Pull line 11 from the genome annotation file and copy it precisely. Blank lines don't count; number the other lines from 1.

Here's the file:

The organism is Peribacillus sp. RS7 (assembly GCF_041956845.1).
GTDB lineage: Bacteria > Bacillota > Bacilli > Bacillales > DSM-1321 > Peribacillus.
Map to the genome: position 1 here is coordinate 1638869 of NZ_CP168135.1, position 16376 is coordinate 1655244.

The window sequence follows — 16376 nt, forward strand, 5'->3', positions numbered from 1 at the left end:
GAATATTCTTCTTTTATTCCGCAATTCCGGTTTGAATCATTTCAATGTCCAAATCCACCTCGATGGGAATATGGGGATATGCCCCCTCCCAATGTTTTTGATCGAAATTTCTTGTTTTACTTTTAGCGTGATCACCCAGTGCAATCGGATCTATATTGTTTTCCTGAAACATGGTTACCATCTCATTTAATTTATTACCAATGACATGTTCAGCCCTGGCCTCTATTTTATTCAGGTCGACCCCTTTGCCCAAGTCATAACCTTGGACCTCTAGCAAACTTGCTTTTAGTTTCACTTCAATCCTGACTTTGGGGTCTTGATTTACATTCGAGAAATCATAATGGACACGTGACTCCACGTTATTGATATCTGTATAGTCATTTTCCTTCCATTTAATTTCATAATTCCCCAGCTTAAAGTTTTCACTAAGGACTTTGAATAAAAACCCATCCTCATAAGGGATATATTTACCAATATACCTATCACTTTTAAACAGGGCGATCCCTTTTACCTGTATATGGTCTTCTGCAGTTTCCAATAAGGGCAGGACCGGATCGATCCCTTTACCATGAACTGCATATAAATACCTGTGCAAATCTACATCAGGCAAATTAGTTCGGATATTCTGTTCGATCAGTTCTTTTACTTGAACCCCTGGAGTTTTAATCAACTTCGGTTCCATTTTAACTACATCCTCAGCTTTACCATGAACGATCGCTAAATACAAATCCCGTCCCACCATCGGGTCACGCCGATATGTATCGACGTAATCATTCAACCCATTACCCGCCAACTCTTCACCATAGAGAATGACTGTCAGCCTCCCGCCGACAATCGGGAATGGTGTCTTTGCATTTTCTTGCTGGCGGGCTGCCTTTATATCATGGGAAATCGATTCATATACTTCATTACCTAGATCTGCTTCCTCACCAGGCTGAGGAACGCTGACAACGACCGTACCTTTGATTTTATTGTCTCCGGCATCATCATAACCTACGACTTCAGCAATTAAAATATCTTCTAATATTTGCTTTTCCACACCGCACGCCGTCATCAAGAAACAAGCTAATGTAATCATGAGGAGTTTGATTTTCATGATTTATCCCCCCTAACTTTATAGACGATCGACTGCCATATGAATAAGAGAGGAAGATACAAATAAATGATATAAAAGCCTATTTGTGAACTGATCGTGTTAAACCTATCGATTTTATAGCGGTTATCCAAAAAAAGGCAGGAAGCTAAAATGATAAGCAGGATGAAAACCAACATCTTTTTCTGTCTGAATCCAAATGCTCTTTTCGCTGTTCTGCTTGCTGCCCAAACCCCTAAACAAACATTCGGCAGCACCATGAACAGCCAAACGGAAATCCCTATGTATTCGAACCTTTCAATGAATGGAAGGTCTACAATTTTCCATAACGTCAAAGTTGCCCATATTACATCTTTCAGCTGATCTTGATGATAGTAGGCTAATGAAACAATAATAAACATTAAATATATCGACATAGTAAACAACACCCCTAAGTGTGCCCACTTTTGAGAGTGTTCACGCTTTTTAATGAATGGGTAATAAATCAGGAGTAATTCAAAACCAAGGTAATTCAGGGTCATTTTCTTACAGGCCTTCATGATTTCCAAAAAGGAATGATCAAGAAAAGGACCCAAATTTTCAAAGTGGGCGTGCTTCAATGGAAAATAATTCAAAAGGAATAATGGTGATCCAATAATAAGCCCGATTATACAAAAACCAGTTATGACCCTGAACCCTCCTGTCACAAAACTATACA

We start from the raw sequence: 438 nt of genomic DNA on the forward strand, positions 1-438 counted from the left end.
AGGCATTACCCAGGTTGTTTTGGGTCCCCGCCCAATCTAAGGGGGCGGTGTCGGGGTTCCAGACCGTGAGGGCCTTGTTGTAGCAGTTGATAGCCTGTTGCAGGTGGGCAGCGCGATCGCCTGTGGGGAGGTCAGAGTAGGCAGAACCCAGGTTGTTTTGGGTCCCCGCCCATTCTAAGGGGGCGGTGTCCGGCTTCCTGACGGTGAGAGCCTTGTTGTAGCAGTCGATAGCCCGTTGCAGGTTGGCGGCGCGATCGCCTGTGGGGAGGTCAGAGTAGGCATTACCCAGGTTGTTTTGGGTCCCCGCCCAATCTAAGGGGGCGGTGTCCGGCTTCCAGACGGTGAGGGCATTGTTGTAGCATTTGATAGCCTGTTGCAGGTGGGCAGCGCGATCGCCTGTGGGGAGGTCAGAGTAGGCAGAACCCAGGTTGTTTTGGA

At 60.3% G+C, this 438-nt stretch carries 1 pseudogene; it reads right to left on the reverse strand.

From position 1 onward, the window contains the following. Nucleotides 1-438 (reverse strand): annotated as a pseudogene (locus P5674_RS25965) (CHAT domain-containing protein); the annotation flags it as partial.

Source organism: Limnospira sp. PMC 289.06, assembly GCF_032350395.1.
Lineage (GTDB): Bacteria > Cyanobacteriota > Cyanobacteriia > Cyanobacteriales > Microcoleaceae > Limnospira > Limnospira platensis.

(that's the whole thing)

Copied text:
Lineage (GTDB): Bacteria > Cyanobacteriota > Cyanobacteriia > Cyanobacteriales > Microcoleaceae > Limnospira > Limnospira platensis.